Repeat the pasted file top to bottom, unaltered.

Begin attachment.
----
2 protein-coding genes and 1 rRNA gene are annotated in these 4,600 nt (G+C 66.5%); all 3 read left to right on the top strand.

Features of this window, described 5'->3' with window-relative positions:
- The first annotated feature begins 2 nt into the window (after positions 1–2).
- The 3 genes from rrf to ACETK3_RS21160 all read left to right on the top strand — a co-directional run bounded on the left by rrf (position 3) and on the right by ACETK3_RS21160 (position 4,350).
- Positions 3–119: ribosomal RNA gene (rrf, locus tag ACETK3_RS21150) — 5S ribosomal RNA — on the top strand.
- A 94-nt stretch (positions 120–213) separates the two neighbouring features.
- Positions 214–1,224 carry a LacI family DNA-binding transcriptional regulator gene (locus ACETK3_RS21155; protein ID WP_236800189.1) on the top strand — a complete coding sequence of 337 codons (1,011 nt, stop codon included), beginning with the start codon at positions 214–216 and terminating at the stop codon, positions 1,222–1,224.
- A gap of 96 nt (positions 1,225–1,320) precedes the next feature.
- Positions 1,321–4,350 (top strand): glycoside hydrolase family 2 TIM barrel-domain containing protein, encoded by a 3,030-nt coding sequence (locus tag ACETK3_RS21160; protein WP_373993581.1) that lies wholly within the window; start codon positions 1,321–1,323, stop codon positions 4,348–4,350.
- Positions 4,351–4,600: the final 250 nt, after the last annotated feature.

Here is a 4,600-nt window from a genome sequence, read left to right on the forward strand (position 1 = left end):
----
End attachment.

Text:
2 protein-coding genes and 1 rRNA gene are annotated in these 4,600 nt (G+C 66.5%); all 3 read left to right on the top strand.

Features of this window, described 5'->3' with window-relative positions:
- The first annotated feature begins 2 nt into the window (after positions 1–2).
- The 3 genes from rrf to ACETK3_RS21160 all read left to right on the top strand — a co-directional run bounded on the left by rrf (position 3) and on the right by ACETK3_RS21160 (position 4,350).
- Positions 3–119: ribosomal RNA gene (rrf, locus tag ACETK3_RS21150) — 5S ribosomal RNA — on the top strand.
- A 94-nt stretch (positions 120–213) separates the two neighbouring features.
- Positions 214–1,224 carry a LacI family DNA-binding transcriptional regulator gene (locus ACETK3_RS21155; protein ID WP_236800189.1) on the top strand — a complete coding sequence of 337 codons (1,011 nt, stop codon included), beginning with the start codon at positions 214–216 and terminating at the stop codon, positions 1,222–1,224.
- A gap of 96 nt (positions 1,225–1,320) precedes the next feature.
- Positions 1,321–4,350 (top strand): glycoside hydrolase family 2 TIM barrel-domain containing protein, encoded by a 3,030-nt coding sequence (locus tag ACETK3_RS21160; protein WP_373993581.1) that lies wholly within the window; start codon positions 1,321–1,323, stop codon positions 4,348–4,350.
- Positions 4,351–4,600: the final 250 nt, after the last annotated feature.

Here is a 4,600-nt window from a genome sequence, read left to right on the forward strand (position 1 = left end):